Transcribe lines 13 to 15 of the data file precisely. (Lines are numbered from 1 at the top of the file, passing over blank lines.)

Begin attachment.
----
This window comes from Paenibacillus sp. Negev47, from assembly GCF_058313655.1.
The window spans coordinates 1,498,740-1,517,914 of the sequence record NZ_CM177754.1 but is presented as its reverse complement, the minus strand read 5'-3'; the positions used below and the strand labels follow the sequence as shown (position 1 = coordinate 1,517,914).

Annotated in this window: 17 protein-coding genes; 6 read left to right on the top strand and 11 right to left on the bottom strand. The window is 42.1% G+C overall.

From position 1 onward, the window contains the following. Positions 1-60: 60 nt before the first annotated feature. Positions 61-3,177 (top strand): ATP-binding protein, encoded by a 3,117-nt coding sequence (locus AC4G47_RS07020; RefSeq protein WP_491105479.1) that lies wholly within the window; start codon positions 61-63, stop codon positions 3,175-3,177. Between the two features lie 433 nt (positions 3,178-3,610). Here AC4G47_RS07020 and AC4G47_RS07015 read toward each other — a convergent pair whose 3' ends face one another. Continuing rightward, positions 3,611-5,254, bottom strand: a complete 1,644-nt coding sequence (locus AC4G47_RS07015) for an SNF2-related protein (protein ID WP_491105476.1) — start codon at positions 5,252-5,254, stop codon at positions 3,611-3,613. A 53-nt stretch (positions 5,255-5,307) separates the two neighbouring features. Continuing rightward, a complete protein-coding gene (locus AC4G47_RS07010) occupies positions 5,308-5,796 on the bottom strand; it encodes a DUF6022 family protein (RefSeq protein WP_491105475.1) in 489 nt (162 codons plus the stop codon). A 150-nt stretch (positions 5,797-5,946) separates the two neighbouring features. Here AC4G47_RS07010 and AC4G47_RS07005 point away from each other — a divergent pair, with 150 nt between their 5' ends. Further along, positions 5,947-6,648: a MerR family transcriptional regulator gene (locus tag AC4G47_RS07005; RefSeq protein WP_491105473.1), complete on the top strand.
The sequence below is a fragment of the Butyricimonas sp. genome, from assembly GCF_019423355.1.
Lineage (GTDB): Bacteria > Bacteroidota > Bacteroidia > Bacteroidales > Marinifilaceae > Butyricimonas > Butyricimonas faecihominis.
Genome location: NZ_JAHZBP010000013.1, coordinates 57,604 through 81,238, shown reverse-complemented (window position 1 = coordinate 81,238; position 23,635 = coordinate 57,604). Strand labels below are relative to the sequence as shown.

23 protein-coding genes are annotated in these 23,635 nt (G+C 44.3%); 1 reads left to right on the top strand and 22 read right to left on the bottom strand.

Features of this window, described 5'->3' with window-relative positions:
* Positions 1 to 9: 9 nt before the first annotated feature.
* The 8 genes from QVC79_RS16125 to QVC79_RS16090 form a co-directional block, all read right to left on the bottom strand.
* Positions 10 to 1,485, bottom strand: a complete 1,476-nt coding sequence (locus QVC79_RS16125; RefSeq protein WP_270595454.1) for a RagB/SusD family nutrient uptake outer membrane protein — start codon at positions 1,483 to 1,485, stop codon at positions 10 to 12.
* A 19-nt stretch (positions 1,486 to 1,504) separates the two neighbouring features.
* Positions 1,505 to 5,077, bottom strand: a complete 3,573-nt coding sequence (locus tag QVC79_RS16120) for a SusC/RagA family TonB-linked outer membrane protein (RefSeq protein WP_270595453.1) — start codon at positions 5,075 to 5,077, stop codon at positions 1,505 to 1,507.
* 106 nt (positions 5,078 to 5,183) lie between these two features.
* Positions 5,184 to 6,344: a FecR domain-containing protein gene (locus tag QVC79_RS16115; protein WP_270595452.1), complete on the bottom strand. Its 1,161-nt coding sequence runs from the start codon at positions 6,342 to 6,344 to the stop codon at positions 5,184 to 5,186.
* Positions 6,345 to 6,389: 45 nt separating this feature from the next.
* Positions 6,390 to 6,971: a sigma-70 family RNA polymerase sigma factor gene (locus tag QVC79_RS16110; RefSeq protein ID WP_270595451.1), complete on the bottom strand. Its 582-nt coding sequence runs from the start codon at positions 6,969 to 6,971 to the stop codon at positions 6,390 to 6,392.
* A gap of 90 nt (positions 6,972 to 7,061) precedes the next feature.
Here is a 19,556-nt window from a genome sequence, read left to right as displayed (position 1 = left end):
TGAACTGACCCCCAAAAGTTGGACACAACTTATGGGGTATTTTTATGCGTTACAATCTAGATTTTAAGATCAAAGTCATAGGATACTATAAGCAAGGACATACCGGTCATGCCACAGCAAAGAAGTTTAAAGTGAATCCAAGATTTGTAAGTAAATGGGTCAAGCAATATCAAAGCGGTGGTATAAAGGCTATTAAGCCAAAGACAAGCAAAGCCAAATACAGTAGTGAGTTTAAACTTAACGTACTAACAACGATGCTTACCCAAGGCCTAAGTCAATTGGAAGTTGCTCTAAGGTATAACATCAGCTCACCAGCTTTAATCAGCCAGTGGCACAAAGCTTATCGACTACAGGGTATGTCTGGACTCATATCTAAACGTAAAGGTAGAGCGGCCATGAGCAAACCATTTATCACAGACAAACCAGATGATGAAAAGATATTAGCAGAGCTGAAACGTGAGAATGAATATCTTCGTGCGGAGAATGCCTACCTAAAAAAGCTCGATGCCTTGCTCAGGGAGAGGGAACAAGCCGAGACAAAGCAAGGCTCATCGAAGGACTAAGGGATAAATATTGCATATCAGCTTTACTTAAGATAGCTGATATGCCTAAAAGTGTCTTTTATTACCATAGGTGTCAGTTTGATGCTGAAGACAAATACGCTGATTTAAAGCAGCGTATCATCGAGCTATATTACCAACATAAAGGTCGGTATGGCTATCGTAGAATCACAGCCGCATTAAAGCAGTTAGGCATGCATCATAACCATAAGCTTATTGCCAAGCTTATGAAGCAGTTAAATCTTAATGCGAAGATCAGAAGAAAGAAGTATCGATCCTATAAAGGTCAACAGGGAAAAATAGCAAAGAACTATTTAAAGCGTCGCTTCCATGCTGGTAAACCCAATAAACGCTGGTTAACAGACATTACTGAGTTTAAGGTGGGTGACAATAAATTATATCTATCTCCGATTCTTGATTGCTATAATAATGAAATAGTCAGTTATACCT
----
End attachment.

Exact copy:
* A 19-nt stretch (positions 1,486 to 1,504) separates the two neighbouring features.
* Positions 1,505 to 5,077, bottom strand: a complete 3,573-nt coding sequence (locus tag QVC79_RS16120) for a SusC/RagA family TonB-linked outer membrane protein (RefSeq protein WP_270595453.1) — start codon at positions 5,075 to 5,077, stop codon at positions 1,505 to 1,507.
* 106 nt (positions 5,078 to 5,183) lie between these two features.